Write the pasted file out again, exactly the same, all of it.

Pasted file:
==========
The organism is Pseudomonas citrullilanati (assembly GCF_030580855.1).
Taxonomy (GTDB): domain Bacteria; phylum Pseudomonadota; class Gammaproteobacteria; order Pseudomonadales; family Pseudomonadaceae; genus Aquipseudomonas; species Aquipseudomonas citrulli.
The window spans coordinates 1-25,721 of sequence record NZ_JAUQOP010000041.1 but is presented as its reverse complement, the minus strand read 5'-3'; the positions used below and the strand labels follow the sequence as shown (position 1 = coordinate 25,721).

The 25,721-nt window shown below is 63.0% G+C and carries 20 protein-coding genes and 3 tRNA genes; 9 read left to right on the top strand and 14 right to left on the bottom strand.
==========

The organism is Pseudomonas citrullilanati (assembly GCF_030580855.1).
Taxonomy (GTDB): domain Bacteria; phylum Pseudomonadota; class Gammaproteobacteria; order Pseudomonadales; family Pseudomonadaceae; genus Aquipseudomonas; species Aquipseudomonas citrulli.
The window spans coordinates 1-25,721 of sequence record NZ_JAUQOP010000041.1 but is presented as its reverse complement, the minus strand read 5'-3'; the positions used below and the strand labels follow the sequence as shown (position 1 = coordinate 25,721).

The 25,721-nt window shown below is 63.0% G+C and carries 20 protein-coding genes and 3 tRNA genes; 9 read left to right on the top strand and 14 right to left on the bottom strand.